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Tankers:

Earnings in the Aframax segment have fallen somewhat this week, largely due to reduced demand in the US Gulf. The VLCC segment, has been tighter even with a lack of Chinese demand, where rates have increased by 16% compared to the previous week. We follow the COVID-19 situation continuously, but much indicates that shipowners will gain more control in the market towards the end of the month.

Aframax – 12 month TC: $21,500
Aframax – Average spot market rate: $22,555

Dry Bulk:

In dry cargo, the Capesize segment still struggles greatly, with earnings well below operating costs. However, Panamax looks much better, led by increasing traffic in the Atlantic and Black Sea, where rates are just above operational costs. The dry cargo market will, of course, get a proper rebound when China’s import/export returns to normal levels.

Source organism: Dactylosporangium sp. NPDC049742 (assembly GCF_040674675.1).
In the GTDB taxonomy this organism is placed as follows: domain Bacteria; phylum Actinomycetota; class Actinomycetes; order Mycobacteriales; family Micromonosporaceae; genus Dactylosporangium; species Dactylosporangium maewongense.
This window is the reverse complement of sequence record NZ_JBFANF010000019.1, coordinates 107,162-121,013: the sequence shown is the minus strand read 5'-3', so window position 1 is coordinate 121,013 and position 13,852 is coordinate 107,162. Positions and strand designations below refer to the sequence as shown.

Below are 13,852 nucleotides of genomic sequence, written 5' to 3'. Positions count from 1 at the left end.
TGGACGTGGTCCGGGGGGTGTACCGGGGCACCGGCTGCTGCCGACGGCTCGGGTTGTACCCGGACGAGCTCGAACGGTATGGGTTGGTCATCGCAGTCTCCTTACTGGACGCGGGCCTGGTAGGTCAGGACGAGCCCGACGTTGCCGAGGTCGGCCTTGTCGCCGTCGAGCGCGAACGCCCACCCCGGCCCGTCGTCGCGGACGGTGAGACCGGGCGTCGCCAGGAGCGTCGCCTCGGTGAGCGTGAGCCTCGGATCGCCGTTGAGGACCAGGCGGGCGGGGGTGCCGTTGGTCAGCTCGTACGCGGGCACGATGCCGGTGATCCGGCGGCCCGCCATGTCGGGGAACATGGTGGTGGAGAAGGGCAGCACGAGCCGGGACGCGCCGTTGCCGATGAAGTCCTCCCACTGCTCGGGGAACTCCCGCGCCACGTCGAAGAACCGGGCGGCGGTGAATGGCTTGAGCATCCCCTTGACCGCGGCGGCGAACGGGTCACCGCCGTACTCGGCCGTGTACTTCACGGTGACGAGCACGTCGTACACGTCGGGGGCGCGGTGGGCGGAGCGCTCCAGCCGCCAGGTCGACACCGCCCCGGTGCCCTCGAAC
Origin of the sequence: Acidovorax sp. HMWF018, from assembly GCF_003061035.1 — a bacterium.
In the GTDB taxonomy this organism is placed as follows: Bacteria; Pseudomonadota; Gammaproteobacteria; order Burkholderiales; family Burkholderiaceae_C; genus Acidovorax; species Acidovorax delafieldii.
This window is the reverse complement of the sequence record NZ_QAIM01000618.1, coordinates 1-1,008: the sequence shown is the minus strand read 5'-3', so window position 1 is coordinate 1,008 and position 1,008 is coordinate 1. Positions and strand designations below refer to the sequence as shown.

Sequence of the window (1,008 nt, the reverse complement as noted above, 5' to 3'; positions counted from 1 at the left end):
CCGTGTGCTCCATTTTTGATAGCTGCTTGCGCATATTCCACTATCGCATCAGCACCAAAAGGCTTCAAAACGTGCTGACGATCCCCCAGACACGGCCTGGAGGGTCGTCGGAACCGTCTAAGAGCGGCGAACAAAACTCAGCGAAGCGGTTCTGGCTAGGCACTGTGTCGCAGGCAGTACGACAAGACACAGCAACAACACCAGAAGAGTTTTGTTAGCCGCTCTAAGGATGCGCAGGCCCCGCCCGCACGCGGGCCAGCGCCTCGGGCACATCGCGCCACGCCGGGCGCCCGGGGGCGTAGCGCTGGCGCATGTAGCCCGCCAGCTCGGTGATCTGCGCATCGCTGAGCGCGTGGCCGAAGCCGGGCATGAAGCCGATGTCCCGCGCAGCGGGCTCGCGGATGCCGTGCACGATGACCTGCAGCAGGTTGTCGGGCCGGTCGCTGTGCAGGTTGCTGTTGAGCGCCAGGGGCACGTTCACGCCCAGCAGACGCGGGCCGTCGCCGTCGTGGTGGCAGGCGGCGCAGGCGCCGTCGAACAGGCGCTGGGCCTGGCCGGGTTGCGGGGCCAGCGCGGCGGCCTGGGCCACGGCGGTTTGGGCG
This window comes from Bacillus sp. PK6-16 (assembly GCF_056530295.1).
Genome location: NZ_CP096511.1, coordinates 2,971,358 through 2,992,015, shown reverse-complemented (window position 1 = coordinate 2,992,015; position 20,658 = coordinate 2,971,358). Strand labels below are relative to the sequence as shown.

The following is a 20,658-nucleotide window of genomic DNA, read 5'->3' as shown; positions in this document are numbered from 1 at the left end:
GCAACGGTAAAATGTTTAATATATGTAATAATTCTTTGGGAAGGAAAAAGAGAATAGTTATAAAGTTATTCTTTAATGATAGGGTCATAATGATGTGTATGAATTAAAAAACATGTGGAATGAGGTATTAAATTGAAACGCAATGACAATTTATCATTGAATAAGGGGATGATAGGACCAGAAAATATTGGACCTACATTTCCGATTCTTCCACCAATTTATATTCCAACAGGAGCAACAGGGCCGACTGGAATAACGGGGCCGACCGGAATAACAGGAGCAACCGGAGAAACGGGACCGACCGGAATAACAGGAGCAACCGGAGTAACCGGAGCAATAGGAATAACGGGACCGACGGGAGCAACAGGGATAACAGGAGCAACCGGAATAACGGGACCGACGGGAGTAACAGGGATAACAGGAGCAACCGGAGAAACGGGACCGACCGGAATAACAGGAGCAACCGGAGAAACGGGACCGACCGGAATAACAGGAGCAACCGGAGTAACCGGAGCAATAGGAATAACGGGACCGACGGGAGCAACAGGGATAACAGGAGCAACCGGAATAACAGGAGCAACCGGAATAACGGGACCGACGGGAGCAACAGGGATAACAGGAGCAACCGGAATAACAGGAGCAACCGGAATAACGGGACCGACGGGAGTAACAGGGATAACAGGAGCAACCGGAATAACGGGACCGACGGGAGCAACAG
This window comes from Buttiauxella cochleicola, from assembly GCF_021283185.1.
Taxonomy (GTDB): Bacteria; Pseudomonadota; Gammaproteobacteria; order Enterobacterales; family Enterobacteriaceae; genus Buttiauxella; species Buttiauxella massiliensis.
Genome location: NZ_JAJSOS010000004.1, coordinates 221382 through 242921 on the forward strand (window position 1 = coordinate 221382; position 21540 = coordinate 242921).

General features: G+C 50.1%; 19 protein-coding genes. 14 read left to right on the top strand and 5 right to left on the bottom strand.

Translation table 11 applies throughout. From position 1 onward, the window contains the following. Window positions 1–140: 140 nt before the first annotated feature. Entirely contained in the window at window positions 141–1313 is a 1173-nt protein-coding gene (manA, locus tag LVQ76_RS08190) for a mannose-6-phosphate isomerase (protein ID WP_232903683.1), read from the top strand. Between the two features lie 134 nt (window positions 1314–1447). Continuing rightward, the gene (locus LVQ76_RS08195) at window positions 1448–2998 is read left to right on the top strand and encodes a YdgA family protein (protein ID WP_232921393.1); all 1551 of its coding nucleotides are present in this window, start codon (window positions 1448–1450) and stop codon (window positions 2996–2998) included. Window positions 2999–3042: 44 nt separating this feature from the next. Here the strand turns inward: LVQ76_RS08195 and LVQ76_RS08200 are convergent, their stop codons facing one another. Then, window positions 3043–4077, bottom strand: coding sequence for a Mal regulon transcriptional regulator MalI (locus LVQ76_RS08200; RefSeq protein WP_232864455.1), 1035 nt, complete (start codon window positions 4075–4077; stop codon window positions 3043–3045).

Capesize 12 month TC: $13,875
Panamax 12 month TC: $10,750

S&P:

Tankers:

Interestingly, the rates in the VLCC segment are back at over $ 30,000 a day, but optimism has not reached the secondary market ever since the COVID-19 outbreak. A VLCC built in 2004 (319,247 dwt, Hyundai Samho) was sold for $31.5m. This transaction is in line with expectations. An interesting transaction is the sale of a 2003 built Aframax (115,482 dwt, Sanoyas) for a total face value of $16.5m. It is rumored that the ship was purchased for $12.5m in Q3-Q4 2018, which will result in very good profits for the owners. This sale went through at the same time as an Aframax 107,000 dwt 2005 built changed hands for $15.5m. It should be remembered that this ship is going into 15 years of classification this summer, which is often a costly affair.

Bulkers:

In the Kamsarmax segment, a 2009 built (81,383 dwt, Universal SB Maizuru) was sold for a price of around $13.5m, which is also in line with the market.